KENNETH D. JENKINS
DAVID BAKST & another.
Heard: February 8, 2019.
at Law, Malpractice, Negligence. Evidence, Legal malpractice,
Professional standards. Negligence, Attorney at law, Standard
of care, Causation. Contract, Employment. Corporation,
Valuation of stock. Proximate Cause. Practice, Civil, Summary
action commenced in the Superior Court Department on February
24, 2015. The case was heard by Helene Kazanjian, J., on a
motion for summary judgment.
T. Guthrie for the plaintiff.
A. Curley, Jr. for the defendants.
Present: Hanlon, Kinder, & Englander, JJ.
an attorney malpractice action. The plaintiff, Kenneth D.
Jenkins, claims that his attorney was negligent in
negotiating the stock buy-back clause (clause or buy-back
clause) in Jenkins's employment agreement with his new
company, Apollo Security International, Inc.
(Apollo). Jenkins claims that the clause
contained in the employment agreement did not comport with
the instructions he gave to his attorney, and that as a
result he was damaged when, upon his termination from Apollo,
he received an inadequate payment from Apollo for his Apollo
stock. A Superior Court judge granted summary judgment for
the defendants, reasoning that Jenkins had failed to adduce
facts from which a fact finder could find either a breach of
the standard care, or causation. We affirm.
2003, Jenkins entered into negotiations with Apollo with a
view toward joining the company as its president and chief
operating officer. Apollo provided security services to
businesses. As of 2003 Jenkins was working as a regional
president for Pinkerton Security, and he had decades of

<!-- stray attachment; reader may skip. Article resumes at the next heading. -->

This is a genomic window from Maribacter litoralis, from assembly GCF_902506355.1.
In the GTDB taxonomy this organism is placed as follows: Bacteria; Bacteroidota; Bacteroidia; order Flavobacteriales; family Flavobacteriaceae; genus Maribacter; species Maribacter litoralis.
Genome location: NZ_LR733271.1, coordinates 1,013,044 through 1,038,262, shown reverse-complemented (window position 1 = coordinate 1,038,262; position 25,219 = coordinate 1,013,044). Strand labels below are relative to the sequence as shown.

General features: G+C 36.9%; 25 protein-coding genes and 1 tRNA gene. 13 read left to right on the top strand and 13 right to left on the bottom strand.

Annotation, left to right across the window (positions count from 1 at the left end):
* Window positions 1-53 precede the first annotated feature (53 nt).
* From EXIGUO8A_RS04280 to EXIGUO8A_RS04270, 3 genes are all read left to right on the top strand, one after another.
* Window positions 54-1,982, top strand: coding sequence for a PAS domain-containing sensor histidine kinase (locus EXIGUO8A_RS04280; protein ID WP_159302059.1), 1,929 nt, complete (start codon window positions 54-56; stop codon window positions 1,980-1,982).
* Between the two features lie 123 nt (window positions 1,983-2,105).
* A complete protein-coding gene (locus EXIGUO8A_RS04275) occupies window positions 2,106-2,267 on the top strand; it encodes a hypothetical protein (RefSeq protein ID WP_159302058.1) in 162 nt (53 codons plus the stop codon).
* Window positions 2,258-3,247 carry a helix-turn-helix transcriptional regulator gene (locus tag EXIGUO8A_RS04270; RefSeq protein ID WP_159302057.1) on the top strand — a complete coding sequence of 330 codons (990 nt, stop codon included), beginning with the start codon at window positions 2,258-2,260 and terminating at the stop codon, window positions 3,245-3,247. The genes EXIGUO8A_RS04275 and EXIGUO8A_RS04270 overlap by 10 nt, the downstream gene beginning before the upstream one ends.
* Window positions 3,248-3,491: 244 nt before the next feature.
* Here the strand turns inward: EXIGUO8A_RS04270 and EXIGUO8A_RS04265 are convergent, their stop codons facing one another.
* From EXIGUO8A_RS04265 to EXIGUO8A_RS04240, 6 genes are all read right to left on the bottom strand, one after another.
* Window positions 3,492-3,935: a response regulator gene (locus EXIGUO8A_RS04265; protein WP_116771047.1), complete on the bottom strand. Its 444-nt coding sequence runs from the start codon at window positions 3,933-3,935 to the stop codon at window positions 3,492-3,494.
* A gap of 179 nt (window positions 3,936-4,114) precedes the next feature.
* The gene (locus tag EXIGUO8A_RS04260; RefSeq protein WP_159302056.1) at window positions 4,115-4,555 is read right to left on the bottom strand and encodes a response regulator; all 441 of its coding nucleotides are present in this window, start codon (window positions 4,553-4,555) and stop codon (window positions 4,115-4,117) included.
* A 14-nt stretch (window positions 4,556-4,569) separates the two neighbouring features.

experience in the security business.
principal of Apollo was Dennis Crowley. Crowley and Jenkins
were friends, having worked together in the security industry
years earlier. Crowley and Jenkins worked out the basics of
Jenkins's compensation, which included a salary and a
percentage of Apollo's stock. Because Apollo was
privately owned, Jenkins and Crowley agreed that if Jenkins
were terminated, Apollo would buy back Jenkins's stock
retained David Bakst, of the law firm of Morrison Mahoney LLP
(Morrison), to represent him in the negotiation and drafting
of his employment agreement. The point of contention
in this case is the clause in the employment agreement that
defined how Jenkins's stock would be valued upon
buy-back; Jenkins's position is that he told Bakst he
wanted to receive fair market value for the stock, and that
Apollo's fair market value should be measured by a
percentage of Apollo's annual revenues -- "anywhere
from 25 to 35 percent or some numbers like that." The
buy-back clause in the employment agreement, however, did not
establish fair market value based on a percentage of annual
revenues. Rather, it provided for valuation by an entirely
different approach, an approach Bakst had suggested during
left Apollo ten years later, in 2013. When he left, Apollo
obtained appraisals under the employment agreement's
valuation method that valued Jenkins's stock at
approximately $200, 000. Jenkins, on the other hand, claimed
that he should have received at least $1.6 million for his
stock, and perhaps as much as $3.4 million. Notably,
Jenkins did not seek either to mediate or to arbitrate the
buy-back amount (arbitration was provided for in the
employment agreement). Apollo requested arbitration, but
before any hearing, Jenkins agreed to settle his claims with
Apollo for $1 million.
brought this suit against Bakst and Morrison in 2015. The
gist of his claim is that he told Bakst that the employment
agreement's fair market value formula should value Apollo
at between twenty-five and thirty-five percent of annual
revenues, and that Bakst failed to follow his instructions.
After discovery, the defendants moved for summary judgment,
which the motion judge granted in a thoughtful decision. She
ruled that on the undisputed material facts a fact finder